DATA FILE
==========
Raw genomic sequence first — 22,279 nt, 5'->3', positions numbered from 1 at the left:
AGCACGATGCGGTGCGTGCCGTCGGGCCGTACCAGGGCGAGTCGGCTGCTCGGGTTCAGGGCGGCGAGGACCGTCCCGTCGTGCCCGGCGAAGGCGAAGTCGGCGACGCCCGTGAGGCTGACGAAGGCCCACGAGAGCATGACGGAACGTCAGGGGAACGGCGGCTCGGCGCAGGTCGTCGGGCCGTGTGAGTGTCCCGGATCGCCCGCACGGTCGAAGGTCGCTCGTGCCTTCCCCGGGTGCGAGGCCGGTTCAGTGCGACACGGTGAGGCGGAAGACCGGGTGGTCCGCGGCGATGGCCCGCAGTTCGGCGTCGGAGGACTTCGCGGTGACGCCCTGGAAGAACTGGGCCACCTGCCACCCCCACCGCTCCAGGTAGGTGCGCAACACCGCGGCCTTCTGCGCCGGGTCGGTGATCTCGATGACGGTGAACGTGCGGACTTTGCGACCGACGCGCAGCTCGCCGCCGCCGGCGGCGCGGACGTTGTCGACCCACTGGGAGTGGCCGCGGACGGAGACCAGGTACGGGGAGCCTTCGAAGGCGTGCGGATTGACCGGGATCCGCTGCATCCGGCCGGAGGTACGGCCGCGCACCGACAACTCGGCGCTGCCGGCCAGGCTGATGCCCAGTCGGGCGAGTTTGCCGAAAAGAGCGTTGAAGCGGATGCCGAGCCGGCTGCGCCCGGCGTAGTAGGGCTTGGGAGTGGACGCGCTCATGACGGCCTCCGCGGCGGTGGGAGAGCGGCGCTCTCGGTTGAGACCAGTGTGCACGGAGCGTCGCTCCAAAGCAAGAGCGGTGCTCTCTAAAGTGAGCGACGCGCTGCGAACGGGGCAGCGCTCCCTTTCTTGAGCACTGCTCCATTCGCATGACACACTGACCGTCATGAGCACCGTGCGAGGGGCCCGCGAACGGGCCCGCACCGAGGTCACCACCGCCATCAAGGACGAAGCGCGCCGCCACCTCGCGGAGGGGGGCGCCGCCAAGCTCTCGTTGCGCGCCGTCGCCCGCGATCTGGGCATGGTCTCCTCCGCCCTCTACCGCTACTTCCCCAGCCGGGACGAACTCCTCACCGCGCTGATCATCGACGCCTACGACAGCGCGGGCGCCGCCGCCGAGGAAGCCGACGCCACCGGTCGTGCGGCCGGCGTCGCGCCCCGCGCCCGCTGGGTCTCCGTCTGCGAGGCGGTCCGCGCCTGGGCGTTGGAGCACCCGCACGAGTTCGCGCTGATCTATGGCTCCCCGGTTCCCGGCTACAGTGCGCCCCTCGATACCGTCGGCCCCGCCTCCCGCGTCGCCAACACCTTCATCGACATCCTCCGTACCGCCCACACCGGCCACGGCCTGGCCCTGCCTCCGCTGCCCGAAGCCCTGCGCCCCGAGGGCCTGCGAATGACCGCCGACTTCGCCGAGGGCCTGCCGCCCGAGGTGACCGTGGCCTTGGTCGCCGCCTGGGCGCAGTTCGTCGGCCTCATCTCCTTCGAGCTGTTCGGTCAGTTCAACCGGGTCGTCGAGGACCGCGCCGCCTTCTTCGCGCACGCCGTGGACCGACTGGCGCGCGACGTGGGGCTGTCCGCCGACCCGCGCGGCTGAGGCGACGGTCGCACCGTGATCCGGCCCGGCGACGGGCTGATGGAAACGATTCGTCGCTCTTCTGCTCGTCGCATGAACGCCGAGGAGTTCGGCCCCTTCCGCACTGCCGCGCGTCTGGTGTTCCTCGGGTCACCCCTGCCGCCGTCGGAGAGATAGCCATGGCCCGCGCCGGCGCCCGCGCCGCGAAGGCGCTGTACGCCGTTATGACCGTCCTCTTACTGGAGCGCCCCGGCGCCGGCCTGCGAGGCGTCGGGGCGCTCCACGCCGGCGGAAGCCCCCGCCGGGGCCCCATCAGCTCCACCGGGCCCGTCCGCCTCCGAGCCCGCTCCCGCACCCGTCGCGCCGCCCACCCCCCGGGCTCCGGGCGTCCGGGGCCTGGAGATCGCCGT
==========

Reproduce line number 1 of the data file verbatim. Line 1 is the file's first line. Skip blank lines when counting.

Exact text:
Raw genomic sequence first — 22,279 nt, 5'->3', positions numbered from 1 at the left: